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Dr. Alexis Gopal Goes From Practicing Medicine To Making Jewelry

Monday, November 30, 2009   (0 Comments)
Posted by: Kerri McCabe
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Going from practicing medicine to making jewelry is a career switch made by few, but for Alexis Gopal M.D. of Bridgewater, it was the right one. Having recently opened Alexis Studio Design in New Milford, Dr. Gopal said her decision came down to seeing her children more often.

"I have two daughters, and being a doctor, I would never get to see them," Dr. Gopal said. "I'd leave in the morning and they'd be sleeping, and then come home at night and they'd be sleeping again; I even had to hire a nanny. So in an effort to take care of them and see them more, I started staying home with them, making lampshades and jewelry. Eventually, I was able to turn it into a full-time business."
"Working as a doctor was very rewarding and I really miss it, but between the lifestyle, the hours, working with insurance companies, I just couldn't do it anymore," Dr. Gopal explained. "I wouldn't say this is necessarily more rewarding, but it's rewarding in a different way."
She has not found every aspect of running her new Alexis Studio Design gallery at 337 Kent Road (Route 7) to be easier, though.

"It's very difficult to do it all on my own. I have to be the artist, the decorator, work the cash register ... trying to do everything myself and wearing all those different hats, it's definitely a challenge. Dealing with going from a steady income to a non-steady income is also very difficult."
A graduate of the Mount Sinai School of Medicine and Albert Einstein College of Medicine in New York, Dr. Gopal spent 15 years working as an internist in New Milford and Danbury. However, she has always had a deep interest in art, and is self-taught as a painter, designer, and jewelry maker.
"I used to do it as a kid and do oil paintings as a kid, and I learned to make oil lampshades as a kid, although I kind of let it go when I went to med school," she said.
Dr. Gopal's first realization of the impact that jewelry can have came a decade ago when she purchased a ring while going through a divorce.

"It was a dark time in my life, and I needed something to pick me up and give me hope. So I bought this band as a gift to myself, to cheer me up. It's very sparkly and bright and has diamonds and sapphires, which are my birth sign. To me, it became symbolic of the fact that I'm going to have a bright future. It was striking to me that jewelry had that much significance; it became like an amulet to me. It reflects what I wrote in my mission statement: that I hope the pieces that I produce have the same special meanings for people as well. I hope that my art has deep significance for whomever buys it."

Dr. Gopal has had a longtime interest in Eastern philosophy, especially the writings of early-20th century yogi Paramahansa Yogananda. Her deep appreciation for Eastern ideas is reflected in both the store's décor and the care she puts into the items she crafts.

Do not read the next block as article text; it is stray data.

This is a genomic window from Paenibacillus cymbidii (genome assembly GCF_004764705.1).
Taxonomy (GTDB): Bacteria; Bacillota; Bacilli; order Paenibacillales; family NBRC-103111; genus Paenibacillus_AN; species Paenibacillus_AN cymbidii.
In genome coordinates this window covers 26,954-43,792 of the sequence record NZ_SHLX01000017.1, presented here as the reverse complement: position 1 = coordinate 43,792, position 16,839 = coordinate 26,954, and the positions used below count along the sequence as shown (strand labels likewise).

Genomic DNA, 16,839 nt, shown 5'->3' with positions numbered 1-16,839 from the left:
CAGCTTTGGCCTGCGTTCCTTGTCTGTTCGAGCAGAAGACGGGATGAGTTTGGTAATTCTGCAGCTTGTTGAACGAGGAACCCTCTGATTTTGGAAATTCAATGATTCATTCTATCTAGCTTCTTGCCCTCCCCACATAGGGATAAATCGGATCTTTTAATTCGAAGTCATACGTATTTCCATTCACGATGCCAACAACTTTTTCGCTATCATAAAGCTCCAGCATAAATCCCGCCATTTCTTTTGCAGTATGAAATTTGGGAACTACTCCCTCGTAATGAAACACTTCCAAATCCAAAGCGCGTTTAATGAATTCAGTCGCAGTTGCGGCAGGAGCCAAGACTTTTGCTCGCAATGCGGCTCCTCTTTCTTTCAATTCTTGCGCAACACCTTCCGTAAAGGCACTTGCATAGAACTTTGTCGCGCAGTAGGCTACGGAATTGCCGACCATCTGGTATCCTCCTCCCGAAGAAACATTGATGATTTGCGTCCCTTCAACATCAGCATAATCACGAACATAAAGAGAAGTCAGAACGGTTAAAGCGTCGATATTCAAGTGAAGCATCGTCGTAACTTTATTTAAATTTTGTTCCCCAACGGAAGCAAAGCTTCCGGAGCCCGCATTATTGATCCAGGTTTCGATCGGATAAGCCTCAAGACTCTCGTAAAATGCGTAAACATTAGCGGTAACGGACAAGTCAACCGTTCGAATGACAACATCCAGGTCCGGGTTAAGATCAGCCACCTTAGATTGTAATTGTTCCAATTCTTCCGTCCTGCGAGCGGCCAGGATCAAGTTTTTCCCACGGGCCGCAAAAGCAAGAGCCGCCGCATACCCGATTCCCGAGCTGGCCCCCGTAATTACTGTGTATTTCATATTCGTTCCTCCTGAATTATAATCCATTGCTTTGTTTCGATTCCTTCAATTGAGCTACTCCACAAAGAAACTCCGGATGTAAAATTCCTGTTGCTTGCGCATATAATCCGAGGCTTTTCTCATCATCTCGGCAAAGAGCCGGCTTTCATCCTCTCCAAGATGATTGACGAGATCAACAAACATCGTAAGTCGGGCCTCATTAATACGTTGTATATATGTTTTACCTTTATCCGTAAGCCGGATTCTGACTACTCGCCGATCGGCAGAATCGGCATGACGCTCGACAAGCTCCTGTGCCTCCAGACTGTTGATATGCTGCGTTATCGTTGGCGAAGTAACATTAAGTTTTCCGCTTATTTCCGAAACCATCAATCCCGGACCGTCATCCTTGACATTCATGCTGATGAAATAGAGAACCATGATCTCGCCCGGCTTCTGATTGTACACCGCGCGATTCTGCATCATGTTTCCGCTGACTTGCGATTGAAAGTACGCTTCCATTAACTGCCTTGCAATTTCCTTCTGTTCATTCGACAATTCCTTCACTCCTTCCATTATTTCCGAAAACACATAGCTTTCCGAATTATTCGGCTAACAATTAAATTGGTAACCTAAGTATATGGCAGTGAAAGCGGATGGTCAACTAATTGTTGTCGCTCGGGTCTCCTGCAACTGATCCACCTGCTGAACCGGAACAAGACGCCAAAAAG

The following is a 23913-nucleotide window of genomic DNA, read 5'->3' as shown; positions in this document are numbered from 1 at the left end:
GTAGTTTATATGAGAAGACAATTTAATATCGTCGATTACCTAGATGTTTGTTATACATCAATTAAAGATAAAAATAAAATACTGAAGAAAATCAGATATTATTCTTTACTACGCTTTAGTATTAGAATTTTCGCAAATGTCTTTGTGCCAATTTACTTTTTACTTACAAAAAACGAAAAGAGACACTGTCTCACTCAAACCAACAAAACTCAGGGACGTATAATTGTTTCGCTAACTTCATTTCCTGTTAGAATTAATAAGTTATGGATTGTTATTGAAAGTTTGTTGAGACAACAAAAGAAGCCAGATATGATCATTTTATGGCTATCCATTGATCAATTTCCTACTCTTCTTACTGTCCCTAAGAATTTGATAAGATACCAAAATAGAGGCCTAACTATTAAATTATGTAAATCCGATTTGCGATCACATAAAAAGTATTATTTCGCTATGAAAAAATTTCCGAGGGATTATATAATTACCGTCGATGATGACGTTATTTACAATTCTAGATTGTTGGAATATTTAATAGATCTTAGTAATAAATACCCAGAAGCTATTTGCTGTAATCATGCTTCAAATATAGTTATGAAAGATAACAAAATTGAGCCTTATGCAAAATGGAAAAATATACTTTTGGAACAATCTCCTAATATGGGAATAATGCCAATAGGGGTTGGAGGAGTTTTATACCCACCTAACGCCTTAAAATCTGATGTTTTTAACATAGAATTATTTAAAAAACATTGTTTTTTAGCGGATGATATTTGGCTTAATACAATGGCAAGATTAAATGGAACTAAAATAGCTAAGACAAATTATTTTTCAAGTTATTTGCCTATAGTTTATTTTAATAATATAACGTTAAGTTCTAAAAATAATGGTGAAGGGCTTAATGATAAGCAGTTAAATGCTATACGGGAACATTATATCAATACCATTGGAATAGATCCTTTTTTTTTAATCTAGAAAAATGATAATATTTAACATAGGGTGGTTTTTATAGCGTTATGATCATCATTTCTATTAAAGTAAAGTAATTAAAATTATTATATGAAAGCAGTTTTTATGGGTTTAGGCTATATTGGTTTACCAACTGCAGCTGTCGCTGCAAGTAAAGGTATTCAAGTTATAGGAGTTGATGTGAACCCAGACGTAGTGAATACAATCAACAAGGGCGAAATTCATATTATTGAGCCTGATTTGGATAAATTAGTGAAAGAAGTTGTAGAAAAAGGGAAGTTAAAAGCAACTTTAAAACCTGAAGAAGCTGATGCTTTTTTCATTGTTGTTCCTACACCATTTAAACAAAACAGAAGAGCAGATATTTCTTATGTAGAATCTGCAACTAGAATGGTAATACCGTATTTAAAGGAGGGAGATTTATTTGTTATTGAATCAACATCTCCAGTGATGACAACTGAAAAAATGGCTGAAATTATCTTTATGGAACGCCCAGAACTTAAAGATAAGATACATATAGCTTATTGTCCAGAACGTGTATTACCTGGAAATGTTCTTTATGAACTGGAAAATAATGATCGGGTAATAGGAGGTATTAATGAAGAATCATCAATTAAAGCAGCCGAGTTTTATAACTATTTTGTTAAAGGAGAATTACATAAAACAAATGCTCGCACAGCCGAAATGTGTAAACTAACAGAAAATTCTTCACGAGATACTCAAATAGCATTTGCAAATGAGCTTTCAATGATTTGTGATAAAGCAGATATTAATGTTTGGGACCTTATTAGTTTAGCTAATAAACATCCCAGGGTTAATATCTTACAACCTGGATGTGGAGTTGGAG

"It's got a very Asian theme, very relaxed in atmosphere. It has a waterfall and a lot of Buddhist items in the store, products that one wouldn't find anywhere else. I have a huge Buddha collection, there's a lot of OM-themed jewelry, a lot of Asian symbols and materials used in my jewelry. A lot of my Eastern philosophy is represented in my jewelry, in the sense that these religions encourage people to live a simple lifestyle and stay in the present. My pieces tend to be very simple and I design them with hope that they inspire and resonate with someone in that way, to give them peace of mind and give some beauty to their lives. So lot of the values I have, I keep in mind when I make my jewelry."

In addition to jewelry, Alexis Studio Design offers handmade lampshades using rice paper imported from Thailand. They range in price from $75 to $200.
"I use silver, gold, gemstone, antique brass, all kinds of things in my work," Dr. Gopal said. "I go to different shows in various states to look for unique beads and other materials, and I also use a lot of unique materials like chiffon and different fabrics. I try to look for things that are not commonly found in pieces of jewelry and lampshades."

She also displays work from local art photographers Nancy Taylor Stein and Kari Delvecchio, including a recent series of photographs by Ms. Delvecchio of fishermen from Barbados.

"I always said to myself and others that if I ever had my own gallery, I would want to give a leg up to local artists and friends who are struggling to get their businesses up off the ground. That's also why I keep a lot of business cards at the front register; it's kind of a karmic way of paying for the good fortune of having my own store. Nancy and Kari are both very talented artists, and I'm constantly asking amongst my friends and local businesses for more work around the gallery."
Response from the New Milford community has been immensely positive, she said.
"It's been great so far. People have come in, and have a lot of nice things to say, and find things very unique. I had a wine and cheese reception on Nov. 6 that was fabulous, very well attended and received. I'll also be doing children's beading parties, ladies' nights and beading classes in the near future, and perhaps next year go to the International Gift Fair at the Jacob Javits Center in New York."

Alexis Studio Design is located at 337 Kent Road in New Milford and can be reached at 860-799-7382.

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